Agar agar is a gelling agent extracted from red algae, which is mainly used for setting jellies. Because gelatine is made from animal collagen, agar agar makes a viable vegetarian alternative. It still resembles seaweed when sold in strips. Though this is the traditional, South East Asian presentation of agar agar, it's most commonly found in Britain in powdered or flaked form.
Agar agar has no scent, and doesn't leave any colouration or residue. The ingredient is detectable only through the mouth-feel of the jellies once they set. When gelatine is used to set jellies, they have such a low melting point, they literally melt in the mouth. When agar agar is used to set jellies, they have a higher melting point, meaning that the heat in diners' mouths isn't enough to melt the jelly. The result is a distinctive firmness. It's agar agar's high setting point which makes it a particularly popular ingredient in hot countries, as gelatine-set puddings would melt if left in the sun, and it also proves useful when putting savoury jellies on warmed, main course plates.
Agar agar is low in saturated fats, with a high mineral content. It's often found in health food shops, or specialist vegan or vegetarian stores. Also look out for agar agar in the world food aisle of big supermarkets, or in a specialised Japanese section.
Whether using agar agar in strips, flakes or powdered form, it is activated by being boiled in liquid for five minutes. By this point, the agar agar will have dissolved, and the liquid can be poured into moulds or ramekins, where it will set round 38-40°C.
It is advisable to have high-accuracy scales when dealing with agar agar, because only a small amount is needed to set a large amount of liquid. If using powdered agar agar, then a chemist's spatula is also advisable. Recipes will usually specify amounts, but for a standard set, about 0.9g of agar agar will set 100ml of neutral liquid. The ratio should be increased to nearer 1.3g when using acidic liquids like cranberry juice, lime juice or pineapple juice.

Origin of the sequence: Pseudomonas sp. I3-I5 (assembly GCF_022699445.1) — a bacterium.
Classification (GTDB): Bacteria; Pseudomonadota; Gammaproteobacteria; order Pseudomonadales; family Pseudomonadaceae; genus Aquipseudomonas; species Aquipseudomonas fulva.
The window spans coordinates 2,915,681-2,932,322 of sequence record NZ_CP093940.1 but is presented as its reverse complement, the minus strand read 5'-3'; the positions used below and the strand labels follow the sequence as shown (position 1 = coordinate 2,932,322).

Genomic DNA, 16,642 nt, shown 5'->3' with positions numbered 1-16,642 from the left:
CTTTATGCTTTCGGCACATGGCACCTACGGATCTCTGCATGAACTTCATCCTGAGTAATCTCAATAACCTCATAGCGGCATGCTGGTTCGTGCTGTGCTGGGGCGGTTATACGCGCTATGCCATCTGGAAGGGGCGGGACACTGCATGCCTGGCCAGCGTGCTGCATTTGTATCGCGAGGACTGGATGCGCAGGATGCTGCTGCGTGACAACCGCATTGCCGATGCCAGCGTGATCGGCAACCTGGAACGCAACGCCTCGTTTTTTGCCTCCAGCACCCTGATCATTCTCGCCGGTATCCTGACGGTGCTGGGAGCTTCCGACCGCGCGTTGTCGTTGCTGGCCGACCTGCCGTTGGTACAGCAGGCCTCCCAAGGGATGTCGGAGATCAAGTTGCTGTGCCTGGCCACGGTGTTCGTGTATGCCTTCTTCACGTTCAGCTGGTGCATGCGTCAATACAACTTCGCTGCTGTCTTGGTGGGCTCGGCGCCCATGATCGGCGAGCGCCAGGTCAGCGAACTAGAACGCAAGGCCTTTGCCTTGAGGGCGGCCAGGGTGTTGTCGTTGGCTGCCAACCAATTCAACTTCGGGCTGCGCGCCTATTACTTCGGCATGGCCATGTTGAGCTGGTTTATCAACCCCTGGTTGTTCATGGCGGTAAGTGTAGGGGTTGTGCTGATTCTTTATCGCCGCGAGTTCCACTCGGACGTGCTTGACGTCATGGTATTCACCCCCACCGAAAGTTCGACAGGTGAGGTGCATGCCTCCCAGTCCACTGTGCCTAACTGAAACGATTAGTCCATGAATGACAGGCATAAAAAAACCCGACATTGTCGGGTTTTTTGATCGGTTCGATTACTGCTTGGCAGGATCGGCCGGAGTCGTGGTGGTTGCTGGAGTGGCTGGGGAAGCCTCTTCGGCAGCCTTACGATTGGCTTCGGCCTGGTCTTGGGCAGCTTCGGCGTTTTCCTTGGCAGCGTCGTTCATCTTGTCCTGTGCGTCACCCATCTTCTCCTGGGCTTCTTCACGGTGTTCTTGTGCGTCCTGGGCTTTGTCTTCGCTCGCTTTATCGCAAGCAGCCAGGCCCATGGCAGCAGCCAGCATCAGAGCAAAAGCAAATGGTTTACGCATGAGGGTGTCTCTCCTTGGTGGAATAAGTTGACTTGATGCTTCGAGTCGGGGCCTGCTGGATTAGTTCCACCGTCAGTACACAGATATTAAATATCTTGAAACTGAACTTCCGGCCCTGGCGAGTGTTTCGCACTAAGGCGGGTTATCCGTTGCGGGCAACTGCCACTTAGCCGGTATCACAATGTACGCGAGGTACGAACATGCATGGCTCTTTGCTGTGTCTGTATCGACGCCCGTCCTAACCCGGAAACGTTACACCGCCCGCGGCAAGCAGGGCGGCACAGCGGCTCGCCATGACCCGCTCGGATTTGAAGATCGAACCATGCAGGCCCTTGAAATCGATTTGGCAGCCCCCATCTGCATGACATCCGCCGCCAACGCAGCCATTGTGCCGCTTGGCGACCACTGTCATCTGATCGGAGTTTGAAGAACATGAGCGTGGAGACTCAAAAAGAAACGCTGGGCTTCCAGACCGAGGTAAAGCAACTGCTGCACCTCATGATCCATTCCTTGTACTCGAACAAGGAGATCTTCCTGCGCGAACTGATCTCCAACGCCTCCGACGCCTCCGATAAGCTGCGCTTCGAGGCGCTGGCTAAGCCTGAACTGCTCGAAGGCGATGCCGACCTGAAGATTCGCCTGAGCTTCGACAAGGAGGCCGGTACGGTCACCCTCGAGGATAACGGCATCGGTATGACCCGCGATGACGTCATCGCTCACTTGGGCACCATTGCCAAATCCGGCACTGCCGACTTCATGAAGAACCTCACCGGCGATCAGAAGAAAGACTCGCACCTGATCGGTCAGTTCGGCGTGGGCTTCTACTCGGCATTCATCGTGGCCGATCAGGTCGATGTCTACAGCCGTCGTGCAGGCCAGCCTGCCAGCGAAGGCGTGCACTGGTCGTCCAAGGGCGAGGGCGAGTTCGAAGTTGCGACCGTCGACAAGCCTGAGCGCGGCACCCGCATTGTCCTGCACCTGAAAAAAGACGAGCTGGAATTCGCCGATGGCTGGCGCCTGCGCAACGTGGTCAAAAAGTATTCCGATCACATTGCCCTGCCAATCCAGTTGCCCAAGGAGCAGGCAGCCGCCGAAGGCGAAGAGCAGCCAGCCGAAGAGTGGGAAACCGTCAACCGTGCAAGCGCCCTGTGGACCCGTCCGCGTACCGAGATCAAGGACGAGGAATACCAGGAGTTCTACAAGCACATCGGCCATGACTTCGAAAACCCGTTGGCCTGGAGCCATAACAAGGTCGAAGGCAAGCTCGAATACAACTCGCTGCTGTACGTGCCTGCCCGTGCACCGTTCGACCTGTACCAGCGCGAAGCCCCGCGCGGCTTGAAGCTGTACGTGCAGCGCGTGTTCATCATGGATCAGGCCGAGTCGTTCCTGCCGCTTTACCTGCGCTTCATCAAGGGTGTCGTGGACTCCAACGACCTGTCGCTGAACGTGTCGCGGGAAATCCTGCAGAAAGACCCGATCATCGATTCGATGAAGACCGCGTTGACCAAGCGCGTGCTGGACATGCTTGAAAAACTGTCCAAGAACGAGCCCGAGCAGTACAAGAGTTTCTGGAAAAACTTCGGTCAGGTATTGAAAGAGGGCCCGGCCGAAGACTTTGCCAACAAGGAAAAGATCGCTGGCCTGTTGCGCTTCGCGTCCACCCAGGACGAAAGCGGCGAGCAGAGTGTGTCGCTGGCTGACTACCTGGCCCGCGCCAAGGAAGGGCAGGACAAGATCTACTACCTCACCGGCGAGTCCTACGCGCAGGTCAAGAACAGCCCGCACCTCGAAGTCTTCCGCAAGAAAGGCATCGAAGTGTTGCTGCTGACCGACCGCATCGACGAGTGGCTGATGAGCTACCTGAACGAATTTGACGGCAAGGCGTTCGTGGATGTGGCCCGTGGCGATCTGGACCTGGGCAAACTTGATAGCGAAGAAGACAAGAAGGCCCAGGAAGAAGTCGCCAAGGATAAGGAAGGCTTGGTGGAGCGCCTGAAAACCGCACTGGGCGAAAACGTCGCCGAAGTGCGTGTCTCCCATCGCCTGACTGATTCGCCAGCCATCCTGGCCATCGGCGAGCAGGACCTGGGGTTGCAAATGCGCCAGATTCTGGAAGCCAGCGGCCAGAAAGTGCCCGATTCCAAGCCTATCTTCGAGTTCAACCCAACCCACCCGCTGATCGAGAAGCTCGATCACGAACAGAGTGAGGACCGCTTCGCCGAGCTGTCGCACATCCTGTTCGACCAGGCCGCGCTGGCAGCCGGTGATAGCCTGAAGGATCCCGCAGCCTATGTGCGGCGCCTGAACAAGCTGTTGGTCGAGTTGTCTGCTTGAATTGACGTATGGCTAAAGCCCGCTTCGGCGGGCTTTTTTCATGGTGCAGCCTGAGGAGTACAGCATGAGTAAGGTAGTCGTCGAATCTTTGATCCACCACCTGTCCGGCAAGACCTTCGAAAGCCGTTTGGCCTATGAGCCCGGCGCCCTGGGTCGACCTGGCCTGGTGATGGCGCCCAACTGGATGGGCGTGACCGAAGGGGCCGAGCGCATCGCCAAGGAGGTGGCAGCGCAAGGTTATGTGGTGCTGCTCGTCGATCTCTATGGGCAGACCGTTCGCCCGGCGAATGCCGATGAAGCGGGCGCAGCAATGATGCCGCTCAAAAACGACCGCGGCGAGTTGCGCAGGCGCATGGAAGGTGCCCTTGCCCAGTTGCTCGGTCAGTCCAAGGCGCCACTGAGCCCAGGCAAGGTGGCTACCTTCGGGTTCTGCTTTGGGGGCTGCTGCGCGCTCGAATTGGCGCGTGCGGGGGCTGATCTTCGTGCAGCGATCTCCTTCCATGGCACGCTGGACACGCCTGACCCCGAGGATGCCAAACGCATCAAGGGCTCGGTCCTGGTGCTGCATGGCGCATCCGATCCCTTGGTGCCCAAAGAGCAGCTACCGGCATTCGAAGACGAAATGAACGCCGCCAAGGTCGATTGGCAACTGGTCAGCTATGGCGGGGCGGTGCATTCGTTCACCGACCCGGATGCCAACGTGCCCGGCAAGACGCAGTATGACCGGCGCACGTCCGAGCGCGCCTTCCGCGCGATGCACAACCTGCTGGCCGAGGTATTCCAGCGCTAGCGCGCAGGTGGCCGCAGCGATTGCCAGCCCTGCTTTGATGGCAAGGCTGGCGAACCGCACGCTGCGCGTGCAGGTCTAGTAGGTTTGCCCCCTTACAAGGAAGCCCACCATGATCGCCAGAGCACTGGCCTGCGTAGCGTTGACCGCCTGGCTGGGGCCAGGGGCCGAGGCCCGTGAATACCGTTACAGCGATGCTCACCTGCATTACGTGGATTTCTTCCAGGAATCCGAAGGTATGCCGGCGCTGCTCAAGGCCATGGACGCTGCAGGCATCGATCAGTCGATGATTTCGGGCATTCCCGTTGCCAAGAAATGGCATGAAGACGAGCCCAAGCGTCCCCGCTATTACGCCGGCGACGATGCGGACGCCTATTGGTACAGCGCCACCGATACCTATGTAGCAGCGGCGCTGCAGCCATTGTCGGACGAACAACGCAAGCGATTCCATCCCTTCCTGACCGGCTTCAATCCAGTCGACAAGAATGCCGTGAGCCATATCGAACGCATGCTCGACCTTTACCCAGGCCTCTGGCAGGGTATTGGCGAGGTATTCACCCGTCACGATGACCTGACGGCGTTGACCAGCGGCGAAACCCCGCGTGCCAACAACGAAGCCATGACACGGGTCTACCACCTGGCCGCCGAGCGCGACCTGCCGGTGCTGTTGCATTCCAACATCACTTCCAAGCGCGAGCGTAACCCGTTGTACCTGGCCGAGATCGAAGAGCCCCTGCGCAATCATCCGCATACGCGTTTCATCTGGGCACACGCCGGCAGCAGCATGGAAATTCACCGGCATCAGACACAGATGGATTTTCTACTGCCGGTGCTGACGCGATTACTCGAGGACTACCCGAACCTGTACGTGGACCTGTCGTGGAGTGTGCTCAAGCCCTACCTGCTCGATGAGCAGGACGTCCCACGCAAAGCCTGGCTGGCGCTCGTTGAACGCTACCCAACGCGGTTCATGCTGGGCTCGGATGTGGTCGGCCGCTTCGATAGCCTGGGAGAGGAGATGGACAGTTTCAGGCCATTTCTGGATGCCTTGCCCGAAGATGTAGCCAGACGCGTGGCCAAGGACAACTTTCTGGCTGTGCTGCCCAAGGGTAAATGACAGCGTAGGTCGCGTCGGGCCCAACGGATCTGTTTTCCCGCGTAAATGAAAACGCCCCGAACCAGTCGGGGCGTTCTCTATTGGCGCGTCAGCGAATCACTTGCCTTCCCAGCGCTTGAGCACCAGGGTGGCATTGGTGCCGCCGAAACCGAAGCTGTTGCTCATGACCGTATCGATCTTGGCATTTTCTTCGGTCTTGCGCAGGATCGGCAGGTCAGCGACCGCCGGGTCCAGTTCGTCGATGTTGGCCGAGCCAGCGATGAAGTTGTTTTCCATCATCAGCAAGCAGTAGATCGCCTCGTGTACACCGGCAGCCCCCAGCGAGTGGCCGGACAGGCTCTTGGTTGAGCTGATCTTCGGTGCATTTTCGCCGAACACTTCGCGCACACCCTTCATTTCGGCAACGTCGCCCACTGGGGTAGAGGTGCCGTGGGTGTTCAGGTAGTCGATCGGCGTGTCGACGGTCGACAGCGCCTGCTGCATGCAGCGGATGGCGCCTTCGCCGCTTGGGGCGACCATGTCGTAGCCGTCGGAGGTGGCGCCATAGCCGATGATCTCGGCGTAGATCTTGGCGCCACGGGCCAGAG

Because agar agar is flavourless, the emphasis is on texture rather than taste. Gelatine won't set high-acidity liquids, so agar agar will often be used as an alternative, as with Simon Haigh's lemon tart mix or Emily Watkins' rhubarb granita and gel.
Agar agar will often be used to capture and set condensed savoury flavours, which go on a modernist plate, such as chef Adam Simmonds' cucumber jelly or Matt Gillan's soy sauce gel. It can be used to make jelly sheets, or even slow the formation of sugar crystals when making ice cream, as demonstrated in Daniel Clifford's ginger ice cream recipe which uses agar agar.
The most traditional use of agar agar though, is using it to set a coconut milk panna cotta or pandan jelly. There are lots of variants on this traditional type recipe though, from Alan Murchison's sweetcorn panna cotta, to Michael Wignall's exotic tokaji jelly.
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